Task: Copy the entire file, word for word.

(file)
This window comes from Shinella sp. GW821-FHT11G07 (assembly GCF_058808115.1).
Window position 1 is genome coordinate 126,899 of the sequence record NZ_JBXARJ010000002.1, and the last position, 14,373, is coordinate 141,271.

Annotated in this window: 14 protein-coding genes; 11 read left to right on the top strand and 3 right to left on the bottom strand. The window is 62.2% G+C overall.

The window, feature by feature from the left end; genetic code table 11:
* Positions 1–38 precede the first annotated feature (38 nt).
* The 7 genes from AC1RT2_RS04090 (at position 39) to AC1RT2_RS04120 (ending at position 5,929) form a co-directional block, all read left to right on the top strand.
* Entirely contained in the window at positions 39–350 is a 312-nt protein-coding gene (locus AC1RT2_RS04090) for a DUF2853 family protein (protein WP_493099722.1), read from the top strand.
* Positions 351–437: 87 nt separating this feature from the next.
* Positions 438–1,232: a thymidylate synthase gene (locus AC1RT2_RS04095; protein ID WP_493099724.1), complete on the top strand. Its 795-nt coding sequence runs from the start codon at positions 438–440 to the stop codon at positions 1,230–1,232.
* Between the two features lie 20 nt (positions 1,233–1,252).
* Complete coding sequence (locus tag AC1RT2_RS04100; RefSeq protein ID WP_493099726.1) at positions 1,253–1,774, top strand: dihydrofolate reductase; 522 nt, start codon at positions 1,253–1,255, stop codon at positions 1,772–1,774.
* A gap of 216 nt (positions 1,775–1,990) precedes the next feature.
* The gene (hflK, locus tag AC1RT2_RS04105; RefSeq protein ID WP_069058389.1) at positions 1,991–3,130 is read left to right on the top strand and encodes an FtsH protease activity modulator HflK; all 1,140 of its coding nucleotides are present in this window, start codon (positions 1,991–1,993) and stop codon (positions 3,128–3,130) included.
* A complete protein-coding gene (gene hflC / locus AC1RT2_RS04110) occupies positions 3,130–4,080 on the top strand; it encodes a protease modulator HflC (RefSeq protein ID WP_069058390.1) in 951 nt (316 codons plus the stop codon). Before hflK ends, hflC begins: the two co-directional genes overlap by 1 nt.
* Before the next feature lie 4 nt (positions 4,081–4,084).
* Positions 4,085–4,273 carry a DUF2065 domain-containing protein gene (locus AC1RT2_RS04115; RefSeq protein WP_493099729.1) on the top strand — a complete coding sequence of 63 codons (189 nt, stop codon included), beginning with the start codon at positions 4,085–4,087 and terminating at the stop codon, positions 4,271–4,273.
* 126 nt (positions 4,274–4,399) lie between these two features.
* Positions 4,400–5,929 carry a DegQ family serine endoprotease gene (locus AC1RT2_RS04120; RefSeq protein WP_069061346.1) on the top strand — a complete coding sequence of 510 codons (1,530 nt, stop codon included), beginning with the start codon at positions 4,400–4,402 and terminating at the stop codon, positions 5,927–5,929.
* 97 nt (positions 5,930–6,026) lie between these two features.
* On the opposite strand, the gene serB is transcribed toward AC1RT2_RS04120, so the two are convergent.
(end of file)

This window comes from Shinella sp. GW821-FHT11G07 (assembly GCF_058808115.1).
Window position 1 is genome coordinate 126,899 of the sequence record NZ_JBXARJ010000002.1, and the last position, 14,373, is coordinate 141,271.

Annotated in this window: 14 protein-coding genes; 11 read left to right on the top strand and 3 right to left on the bottom strand. The window is 62.2% G+C overall.

The window, feature by feature from the left end; genetic code table 11:
* Positions 1–38 precede the first annotated feature (38 nt).
* The 7 genes from AC1RT2_RS04090 (at position 39) to AC1RT2_RS04120 (ending at position 5,929) form a co-directional block, all read left to right on the top strand.
* Entirely contained in the window at positions 39–350 is a 312-nt protein-coding gene (locus AC1RT2_RS04090) for a DUF2853 family protein (protein WP_493099722.1), read from the top strand.
* Positions 351–437: 87 nt separating this feature from the next.
* Positions 438–1,232: a thymidylate synthase gene (locus AC1RT2_RS04095; protein ID WP_493099724.1), complete on the top strand. Its 795-nt coding sequence runs from the start codon at positions 438–440 to the stop codon at positions 1,230–1,232.
* Between the two features lie 20 nt (positions 1,233–1,252).
* Complete coding sequence (locus tag AC1RT2_RS04100; RefSeq protein ID WP_493099726.1) at positions 1,253–1,774, top strand: dihydrofolate reductase; 522 nt, start codon at positions 1,253–1,255, stop codon at positions 1,772–1,774.
* A gap of 216 nt (positions 1,775–1,990) precedes the next feature.
* The gene (hflK, locus tag AC1RT2_RS04105; RefSeq protein ID WP_069058389.1) at positions 1,991–3,130 is read left to right on the top strand and encodes an FtsH protease activity modulator HflK; all 1,140 of its coding nucleotides are present in this window, start codon (positions 1,991–1,993) and stop codon (positions 3,128–3,130) included.
* A complete protein-coding gene (gene hflC / locus AC1RT2_RS04110) occupies positions 3,130–4,080 on the top strand; it encodes a protease modulator HflC (RefSeq protein ID WP_069058390.1) in 951 nt (316 codons plus the stop codon). Before hflK ends, hflC begins: the two co-directional genes overlap by 1 nt.
* Before the next feature lie 4 nt (positions 4,081–4,084).
* Positions 4,085–4,273 carry a DUF2065 domain-containing protein gene (locus AC1RT2_RS04115; RefSeq protein WP_493099729.1) on the top strand — a complete coding sequence of 63 codons (189 nt, stop codon included), beginning with the start codon at positions 4,085–4,087 and terminating at the stop codon, positions 4,271–4,273.
* 126 nt (positions 4,274–4,399) lie between these two features.
* Positions 4,400–5,929 carry a DegQ family serine endoprotease gene (locus AC1RT2_RS04120; RefSeq protein WP_069061346.1) on the top strand — a complete coding sequence of 510 codons (1,530 nt, stop codon included), beginning with the start codon at positions 4,400–4,402 and terminating at the stop codon, positions 5,927–5,929.
* 97 nt (positions 5,930–6,026) lie between these two features.
* On the opposite strand, the gene serB is transcribed toward AC1RT2_RS04120, so the two are convergent.